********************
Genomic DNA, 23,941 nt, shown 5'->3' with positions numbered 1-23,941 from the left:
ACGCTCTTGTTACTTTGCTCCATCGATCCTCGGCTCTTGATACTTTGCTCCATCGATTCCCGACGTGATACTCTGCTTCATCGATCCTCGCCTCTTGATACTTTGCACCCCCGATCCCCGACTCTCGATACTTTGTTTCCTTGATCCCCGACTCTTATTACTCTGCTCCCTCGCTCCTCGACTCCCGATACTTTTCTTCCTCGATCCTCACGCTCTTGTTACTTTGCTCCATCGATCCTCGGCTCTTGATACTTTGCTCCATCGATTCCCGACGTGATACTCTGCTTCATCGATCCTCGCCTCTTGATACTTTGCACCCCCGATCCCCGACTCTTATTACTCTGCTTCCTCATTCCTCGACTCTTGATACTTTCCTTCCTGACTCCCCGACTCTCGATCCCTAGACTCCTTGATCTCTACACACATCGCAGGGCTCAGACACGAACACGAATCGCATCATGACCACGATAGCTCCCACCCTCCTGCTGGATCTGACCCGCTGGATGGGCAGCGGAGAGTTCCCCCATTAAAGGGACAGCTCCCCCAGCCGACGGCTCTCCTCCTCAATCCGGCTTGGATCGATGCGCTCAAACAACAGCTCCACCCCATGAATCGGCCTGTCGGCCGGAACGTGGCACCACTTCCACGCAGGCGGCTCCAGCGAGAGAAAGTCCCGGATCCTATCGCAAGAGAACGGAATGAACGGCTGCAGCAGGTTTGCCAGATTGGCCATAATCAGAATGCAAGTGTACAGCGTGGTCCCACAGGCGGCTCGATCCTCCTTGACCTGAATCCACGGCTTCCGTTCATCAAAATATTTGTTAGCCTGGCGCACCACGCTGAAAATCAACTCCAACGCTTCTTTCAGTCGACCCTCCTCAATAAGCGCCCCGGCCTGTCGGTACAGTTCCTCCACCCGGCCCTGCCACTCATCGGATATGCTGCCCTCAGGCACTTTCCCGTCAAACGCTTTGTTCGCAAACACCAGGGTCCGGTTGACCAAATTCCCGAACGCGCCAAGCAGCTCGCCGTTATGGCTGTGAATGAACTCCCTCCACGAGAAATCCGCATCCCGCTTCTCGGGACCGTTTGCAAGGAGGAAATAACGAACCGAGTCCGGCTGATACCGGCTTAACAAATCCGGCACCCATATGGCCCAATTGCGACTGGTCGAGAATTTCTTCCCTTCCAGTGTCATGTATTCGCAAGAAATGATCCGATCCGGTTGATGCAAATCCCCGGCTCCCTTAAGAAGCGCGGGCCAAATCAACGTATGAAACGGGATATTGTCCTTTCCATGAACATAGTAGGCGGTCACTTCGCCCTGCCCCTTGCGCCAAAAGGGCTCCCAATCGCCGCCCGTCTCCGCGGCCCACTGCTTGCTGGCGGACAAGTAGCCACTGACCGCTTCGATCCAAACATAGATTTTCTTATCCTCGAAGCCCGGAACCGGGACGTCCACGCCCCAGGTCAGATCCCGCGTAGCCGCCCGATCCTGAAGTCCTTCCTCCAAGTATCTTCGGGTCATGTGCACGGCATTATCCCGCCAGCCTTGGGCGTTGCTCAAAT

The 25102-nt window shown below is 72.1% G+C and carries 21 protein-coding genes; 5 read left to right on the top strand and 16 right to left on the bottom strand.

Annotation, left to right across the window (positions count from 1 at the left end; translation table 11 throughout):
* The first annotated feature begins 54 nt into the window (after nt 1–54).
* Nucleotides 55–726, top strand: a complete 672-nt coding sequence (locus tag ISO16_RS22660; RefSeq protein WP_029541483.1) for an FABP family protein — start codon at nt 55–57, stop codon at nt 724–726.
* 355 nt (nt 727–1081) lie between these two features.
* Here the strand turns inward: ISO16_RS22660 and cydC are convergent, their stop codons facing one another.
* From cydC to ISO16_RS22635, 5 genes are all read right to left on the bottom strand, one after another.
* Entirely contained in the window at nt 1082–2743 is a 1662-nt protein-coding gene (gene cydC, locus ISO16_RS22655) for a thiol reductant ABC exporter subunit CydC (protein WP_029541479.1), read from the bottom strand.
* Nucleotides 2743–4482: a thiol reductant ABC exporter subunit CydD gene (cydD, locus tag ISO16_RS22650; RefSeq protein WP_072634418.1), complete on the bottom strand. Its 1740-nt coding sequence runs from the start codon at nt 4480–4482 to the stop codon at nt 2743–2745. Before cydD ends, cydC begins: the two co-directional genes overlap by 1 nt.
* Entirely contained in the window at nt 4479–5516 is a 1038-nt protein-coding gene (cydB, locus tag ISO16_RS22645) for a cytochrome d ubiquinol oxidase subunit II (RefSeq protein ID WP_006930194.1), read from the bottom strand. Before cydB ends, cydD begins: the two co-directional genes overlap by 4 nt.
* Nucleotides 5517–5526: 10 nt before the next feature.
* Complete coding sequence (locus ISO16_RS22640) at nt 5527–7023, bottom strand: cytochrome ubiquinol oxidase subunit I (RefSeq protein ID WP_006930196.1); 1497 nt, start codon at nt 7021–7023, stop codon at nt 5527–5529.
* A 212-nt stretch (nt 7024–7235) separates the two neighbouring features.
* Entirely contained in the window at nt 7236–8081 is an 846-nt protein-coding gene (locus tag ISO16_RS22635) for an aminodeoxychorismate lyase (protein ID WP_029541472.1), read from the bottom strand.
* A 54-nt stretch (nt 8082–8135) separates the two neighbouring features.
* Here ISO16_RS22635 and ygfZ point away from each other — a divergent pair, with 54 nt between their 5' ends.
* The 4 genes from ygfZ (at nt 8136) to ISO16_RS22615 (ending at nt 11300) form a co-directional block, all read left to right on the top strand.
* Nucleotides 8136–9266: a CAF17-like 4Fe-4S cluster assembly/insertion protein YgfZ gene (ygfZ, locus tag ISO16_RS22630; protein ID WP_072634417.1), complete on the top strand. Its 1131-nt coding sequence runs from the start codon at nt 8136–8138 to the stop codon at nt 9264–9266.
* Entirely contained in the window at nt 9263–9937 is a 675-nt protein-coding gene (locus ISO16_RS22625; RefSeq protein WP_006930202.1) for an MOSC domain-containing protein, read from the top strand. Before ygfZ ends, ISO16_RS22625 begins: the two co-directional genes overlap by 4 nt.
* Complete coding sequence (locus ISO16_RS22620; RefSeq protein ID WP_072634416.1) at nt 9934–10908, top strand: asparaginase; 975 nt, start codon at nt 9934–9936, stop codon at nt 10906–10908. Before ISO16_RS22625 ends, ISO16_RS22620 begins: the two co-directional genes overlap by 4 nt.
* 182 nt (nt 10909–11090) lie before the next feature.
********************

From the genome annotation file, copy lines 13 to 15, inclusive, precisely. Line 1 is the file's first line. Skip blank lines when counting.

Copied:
* Nucleotides 5517–5526: 10 nt before the next feature.
* Complete coding sequence (locus ISO16_RS22640) at nt 5527–7023, bottom strand: cytochrome ubiquinol oxidase subunit I (RefSeq protein ID WP_006930196.1); 1497 nt, start codon at nt 7021–7023, stop codon at nt 5527–5529.
* A 212-nt stretch (nt 7024–7235) separates the two neighbouring features.